NEW YORK • The striped towels, deck chairs and palm fronds outside Rockefeller Center lent the Today Show set a distinctive summer vibe as Matt Lauer told viewers: "The Fourth of July weekend's almost here. That means beaches, barbecues and books."
Thriller writer Brad Thor, a regular guest, brandished a copy of his latest volume, Use Of Force.
"Didn't Foreign Agent just come out?" Lauer asked.
"That was last summer's book," Thor answered.
"Was it really already last summer?" Lauer said, a hint of disbelief in his voice.
It was. And it is a safe bet the next novel featuring Navy Seal-turnedintelligence operative Scot Harvath will arrive like clockwork next summer. Only once in the past 16 years has Thor not published a single book.
That was in 2010, when he published two.
"I was glued to my desk and got two books out that year," the writer said in a recent interview at the Manhattan restaurant Oceana. "I suddenly looked and there was my sweet dog, got older, I was like, 'Wow, this year took a toll on everybody.'" Yet, from his insatiable fans, "the complaint I'm getting is I don't write fast enough".
Thor, 47, has a knack not just for churning out books, but also for thrusting himself into controversies, major and minor. Conservative commentator Glenn Beck, a big booster, referred to Thor's novel The Last Patriot as "The Da Vinci Code for Islam". The plot, which centres on a secret involving the Prophet Muhammad, earned Thor death threats and accusations of Islamophobia.
Comments he made last summer about removing Mr Donald Trump, then a candidate for the White House, from the presidency if he won the election were interpreted in some corners as advocating harm. He prefaced the remarks as "a hypothetical I am going to ask as a thriller writer" and denies he meant any form of violence.
He pals around with former Navy Seals and intelligence operatives, even dedicating Use Of Force to former CIA operations officer Duane Clarridge, who died last year. Mr Clarridge ran secret wars for the CIA in Central America, was indicted on charges of lying to Congress in the Iran-Contra scandal and later pardoned.
Thor has sold nearly 15 million copies of his books worldwide. That would be an extraordinary number in literary circles. But in the world of mysteries, suspense novels and thrillers, it means he still has a bit of work ahead of him to make that leap to the level of ubiquity and universal name recognition (and yes, Thor is his real name) of a Dan Brown or John Grisham.
Use Of Force debuted at No. 2 on the combined print and e-book New York Times bestseller list, behind Grisham's Camino Island, but above the latest James Patterson, Murder Games.
French director Louis Leterrier, whose action films such as The Incredible Hulk (2008) and Clash Of The Titans (2010) have grossed nearly US$1.3 billion (S$1.77 billion) at the global box office, will take the helm of the film adaptation of Thor's debut novel, The Lions Of Lucerne.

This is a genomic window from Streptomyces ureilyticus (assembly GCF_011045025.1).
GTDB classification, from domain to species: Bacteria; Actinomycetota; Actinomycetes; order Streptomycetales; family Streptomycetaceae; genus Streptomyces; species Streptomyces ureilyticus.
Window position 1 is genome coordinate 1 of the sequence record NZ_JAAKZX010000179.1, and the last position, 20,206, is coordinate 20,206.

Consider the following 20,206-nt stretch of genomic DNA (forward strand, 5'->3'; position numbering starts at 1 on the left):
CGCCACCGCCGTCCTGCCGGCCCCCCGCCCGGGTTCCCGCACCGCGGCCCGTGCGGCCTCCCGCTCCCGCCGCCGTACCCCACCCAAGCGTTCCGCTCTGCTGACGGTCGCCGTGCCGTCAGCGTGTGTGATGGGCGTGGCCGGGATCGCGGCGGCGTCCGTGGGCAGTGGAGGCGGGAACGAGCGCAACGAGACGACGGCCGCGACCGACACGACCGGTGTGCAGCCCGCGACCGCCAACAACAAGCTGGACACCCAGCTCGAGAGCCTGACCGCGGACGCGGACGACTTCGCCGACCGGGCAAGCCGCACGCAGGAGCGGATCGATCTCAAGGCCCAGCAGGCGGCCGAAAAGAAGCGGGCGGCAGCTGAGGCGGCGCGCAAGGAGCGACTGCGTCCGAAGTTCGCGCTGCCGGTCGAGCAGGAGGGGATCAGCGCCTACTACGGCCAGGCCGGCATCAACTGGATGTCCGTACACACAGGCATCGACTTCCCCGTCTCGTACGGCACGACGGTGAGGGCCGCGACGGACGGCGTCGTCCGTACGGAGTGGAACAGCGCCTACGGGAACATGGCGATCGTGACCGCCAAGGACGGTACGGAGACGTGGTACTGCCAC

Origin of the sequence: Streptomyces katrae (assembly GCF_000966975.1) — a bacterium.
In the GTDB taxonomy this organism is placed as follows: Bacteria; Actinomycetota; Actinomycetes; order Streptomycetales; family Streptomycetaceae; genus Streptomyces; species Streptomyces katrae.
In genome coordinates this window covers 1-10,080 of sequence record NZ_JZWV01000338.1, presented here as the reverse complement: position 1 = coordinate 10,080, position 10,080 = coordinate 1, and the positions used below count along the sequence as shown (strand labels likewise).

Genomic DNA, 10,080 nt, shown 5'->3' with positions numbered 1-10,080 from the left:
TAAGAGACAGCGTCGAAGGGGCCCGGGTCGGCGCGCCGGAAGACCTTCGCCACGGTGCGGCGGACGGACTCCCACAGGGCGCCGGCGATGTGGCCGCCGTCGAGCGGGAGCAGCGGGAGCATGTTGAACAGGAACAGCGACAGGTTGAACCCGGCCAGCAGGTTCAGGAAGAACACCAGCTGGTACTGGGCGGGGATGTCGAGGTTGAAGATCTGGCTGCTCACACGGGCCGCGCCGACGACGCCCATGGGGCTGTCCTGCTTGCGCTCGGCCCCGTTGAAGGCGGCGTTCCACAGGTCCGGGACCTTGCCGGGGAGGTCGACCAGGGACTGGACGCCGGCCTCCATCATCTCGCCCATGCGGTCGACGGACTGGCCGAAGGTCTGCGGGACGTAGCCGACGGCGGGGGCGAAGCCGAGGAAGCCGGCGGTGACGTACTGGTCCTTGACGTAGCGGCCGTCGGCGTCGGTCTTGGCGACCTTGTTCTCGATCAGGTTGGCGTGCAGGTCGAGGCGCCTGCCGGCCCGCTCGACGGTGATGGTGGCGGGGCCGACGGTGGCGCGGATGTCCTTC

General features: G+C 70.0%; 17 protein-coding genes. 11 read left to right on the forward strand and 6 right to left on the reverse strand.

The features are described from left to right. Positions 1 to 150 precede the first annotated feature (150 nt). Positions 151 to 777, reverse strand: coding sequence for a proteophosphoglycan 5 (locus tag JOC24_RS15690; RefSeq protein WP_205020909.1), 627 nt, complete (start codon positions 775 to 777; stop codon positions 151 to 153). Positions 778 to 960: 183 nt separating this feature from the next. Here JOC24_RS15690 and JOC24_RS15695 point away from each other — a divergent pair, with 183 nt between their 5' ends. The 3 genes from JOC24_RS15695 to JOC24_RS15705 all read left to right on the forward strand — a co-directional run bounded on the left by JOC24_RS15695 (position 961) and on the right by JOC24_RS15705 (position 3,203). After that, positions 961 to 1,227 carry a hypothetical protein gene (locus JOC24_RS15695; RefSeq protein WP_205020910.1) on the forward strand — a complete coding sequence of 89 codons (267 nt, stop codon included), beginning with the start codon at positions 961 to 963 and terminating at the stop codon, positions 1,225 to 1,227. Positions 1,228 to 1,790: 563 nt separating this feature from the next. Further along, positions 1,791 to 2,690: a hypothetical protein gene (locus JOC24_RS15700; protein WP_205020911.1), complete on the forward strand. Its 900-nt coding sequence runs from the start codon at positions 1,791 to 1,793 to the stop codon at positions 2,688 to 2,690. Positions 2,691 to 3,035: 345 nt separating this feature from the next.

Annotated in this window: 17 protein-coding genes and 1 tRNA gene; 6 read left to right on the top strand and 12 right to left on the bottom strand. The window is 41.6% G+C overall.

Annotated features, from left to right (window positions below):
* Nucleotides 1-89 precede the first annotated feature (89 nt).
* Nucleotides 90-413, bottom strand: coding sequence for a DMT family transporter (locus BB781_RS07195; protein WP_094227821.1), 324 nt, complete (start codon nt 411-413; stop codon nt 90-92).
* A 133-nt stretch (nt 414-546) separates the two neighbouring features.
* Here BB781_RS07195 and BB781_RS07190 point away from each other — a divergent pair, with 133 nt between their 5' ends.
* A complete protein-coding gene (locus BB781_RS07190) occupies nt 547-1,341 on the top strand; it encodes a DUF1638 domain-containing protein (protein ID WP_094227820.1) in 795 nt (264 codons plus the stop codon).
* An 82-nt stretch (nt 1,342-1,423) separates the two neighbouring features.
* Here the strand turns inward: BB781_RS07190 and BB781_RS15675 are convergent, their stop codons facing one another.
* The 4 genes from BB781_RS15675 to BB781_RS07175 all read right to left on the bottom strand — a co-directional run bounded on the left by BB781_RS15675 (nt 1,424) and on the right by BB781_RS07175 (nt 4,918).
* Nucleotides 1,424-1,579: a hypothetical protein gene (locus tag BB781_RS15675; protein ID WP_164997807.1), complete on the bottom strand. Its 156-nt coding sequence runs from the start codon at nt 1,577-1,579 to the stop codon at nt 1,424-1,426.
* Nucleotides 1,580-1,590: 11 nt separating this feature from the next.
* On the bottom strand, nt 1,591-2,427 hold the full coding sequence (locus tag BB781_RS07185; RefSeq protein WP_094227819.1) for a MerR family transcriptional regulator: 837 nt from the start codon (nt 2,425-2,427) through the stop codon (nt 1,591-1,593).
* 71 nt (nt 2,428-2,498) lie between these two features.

The new Scot Harvath book opens with a refugee boat sinking in the Mediterranean before moving from Libya to Langley, from Malta to Paris, and includes a stop for Harvath in true terra incognita: the Burning Man counter-culture festival. Thor did not travel to the Nevada desert, joking that his wife let him go to Afghanistan, "but Burning Man might be a bridge too far".
He does like to bring up that time he shadowed a black-ops team in Afghanistan for research, a mission he described as "on the intel-gathering side, low visibility, thin-skinned vehicles". He declined to share details, except to say that it was not a direct-action mission, "not grabbing someone, putting a bag over their head".
His acknowledgements include the names of former Navy Seals, in addition to the dedication to Mr Clarridge, with whom he was friendly and who, after leaving the CIA, ran a network of spies from his home near San Diego. His organisation was a kind of private spy agency similar to one that appears in the novel, led by "a legendary spymaster with more than 30 years in the business", who had "gotten fed up with all of the bureaucratic red tape at Langley and had left to start his own company".
"I'm always talking to friends of mine who are active in the military, law enforcement and intelligence communities," Thor said. "What keeps you up at night? What are you seeing that you're concerned about?"
A self-described conservative libertarian, he has lectured at The Heritage Foundation think-tank about missile defence and used his imagination to advise the Department of Homeland Security on what is known as a red cell, gaming out ideas for unconventional attacks from the terrorist's perspective.
"What I do is 'faction', where you don't know where the facts end and the fiction begins," he said. "One of the coolest compliments I get is people saying, 'I love to read your books with my laptop open,'" to see which parts are true.
Indeed, in a genre ignored by the mandarins of literature but vacuumed up by the masses, he has the kind of fans more turned off by mistakes in firearm calibre than workmanlike similes, including "like a coiled snake, ready to strike" or legs that felt "as if they were made of lead".
"I had a lot of lovely gun owners come out of the woodwork and say, 'Okay, listen, you called this thing a clip. It's not a clip. It's called a magazine. You don't squeeze the trigger, you press the trigger,'" he recalled.
Before his book tour, he posted photos on Twitter of three different handguns on his book cover, asking which he should bring with him.
Friends would ask the writer, who is a Chicago native, when he would be on The Oprah Winfrey Show. "I think I've got one too many car chases and my body count's too high for an Oprah club pick," Thor would tell them.